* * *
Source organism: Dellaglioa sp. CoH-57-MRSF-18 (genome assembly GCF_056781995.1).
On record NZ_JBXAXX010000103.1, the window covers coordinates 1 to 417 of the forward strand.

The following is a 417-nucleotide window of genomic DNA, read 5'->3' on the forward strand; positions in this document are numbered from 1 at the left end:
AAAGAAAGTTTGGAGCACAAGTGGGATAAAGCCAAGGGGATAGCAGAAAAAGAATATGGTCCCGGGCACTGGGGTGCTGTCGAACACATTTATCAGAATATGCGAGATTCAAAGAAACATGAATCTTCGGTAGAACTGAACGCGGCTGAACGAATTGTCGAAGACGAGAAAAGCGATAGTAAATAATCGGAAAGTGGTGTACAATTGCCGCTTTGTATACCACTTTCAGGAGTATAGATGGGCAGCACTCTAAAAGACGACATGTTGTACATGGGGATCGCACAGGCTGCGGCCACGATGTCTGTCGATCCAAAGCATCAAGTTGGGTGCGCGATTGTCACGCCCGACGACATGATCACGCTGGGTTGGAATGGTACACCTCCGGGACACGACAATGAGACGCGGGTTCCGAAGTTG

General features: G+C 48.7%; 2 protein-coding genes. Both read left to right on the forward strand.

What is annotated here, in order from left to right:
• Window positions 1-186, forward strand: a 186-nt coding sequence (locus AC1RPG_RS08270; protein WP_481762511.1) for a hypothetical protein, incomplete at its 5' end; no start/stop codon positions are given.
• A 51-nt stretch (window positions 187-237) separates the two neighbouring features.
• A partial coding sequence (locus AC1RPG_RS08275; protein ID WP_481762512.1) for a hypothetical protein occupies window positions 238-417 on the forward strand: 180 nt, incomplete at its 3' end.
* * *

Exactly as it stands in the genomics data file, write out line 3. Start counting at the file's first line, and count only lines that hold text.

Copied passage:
The following is a 417-nucleotide window of genomic DNA, read 5'->3' on the forward strand; positions in this document are numbered from 1 at the left end: